Displaying Leadership Skills on Your College Resume
By Julie Kampschroeder on April 15, 2020
Colleges and universities love to see leadership skills on the college resume. What are the first things that come to mind when you hear the word ‘leadership’ in reference to your high school experience?
When I ask this question, a typical student answer may include mentioning their involvement in a sport or club. Here we will discuss the various types of leadership roles and how to develop these skills in preparation for your college application.
Qualities of Student Leaders
Student leaders help guide and mentor their peers. These students are usually described by their coaches and club sponsors as reliable and of high integrity. Leaders guide groups to help overcome problems and make decisions. Student leaders learn valuable skill sets in high school and carry them over to college and into their careers. Colleges give competitive scholarship money to students who exhibited leadership characteristics in high school. In addition, highly competitive colleges tend to admit students who exemplified strong leadership qualities during high school.
Leadership Through High School Activities
There are many types of leadership. Do you play an instrument in the school orchestra or band? Have you earned the first or second chair? These are great examples of leadership. Are you the band major/majorette in the school’s marching band? Guiding dozens of teenagers to march in sync is no easy task! You must be capable of building relationships and working with many different types of personalities.
Leadership Through Mentoring Middle Schoolers
School districts often use high school students to mentor middle schoolers. If a teacher or principal asked you to speak to younger students regarding transitioning to high school or healthy behaviors, they picked you because you are a good example. You are exhibiting leadership skills as a chosen speaker.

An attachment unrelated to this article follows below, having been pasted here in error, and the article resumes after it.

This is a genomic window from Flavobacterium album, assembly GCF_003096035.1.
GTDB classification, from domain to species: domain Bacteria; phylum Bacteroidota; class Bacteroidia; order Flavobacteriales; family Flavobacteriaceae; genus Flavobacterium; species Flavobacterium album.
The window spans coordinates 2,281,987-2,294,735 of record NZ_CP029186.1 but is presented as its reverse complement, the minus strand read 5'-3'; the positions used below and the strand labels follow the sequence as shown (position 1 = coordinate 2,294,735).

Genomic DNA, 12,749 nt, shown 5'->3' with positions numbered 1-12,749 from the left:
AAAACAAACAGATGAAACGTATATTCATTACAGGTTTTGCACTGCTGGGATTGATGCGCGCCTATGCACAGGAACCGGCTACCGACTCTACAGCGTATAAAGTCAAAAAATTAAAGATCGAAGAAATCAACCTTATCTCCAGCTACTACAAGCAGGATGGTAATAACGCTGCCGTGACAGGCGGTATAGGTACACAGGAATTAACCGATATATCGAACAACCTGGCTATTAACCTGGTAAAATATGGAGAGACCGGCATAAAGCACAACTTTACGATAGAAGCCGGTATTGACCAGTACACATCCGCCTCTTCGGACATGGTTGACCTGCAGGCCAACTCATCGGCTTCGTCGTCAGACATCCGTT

Leadership Through Community Involvement
It is perfectly fine to be a leader in your community rather than on your school campus. You may have dreamed up a wonderful way to help people who are down on their luck and need a helping hand. I once had a student who cultivated a large garden. She rounded up others to assist her in planting, watering and picking the fresh vegetables. The next step was to bring the items to the local homeless shelter to be used in food prep.
This type of leadership tends to carry more weight than simply jumping into a role in ‘name only’. You can be called ‘Vice President’ of a club but if you are not exhibiting the skills of a leader, then it does not carry any weight. Be sure you take your role seriously and the adult supervisor can attest to the value you added to the organization. Dream big in your volunteerism! If you see a need, create a solution and round up other volunteers.
Leadership Through Work
Many of my students must work in order to pay bills at home and put food on the table. Frequently these students are concerned because they cannot be active in the school community after school hours. I ask them if they earned the title of assistant manager or trainer of new employees. Either of these are great leadership roles and the boss will be able to attest to your skillset.
Above are just a few examples of potential leadership items for a college resume. If you are an underclassman (freshman or sophomore), work towards earning leadership roles by junior and senior year. Become the go-to person who can be counted on when needed and you will work your way into a leadership role. More important will be the friendships and skills you maintain for a lifetime!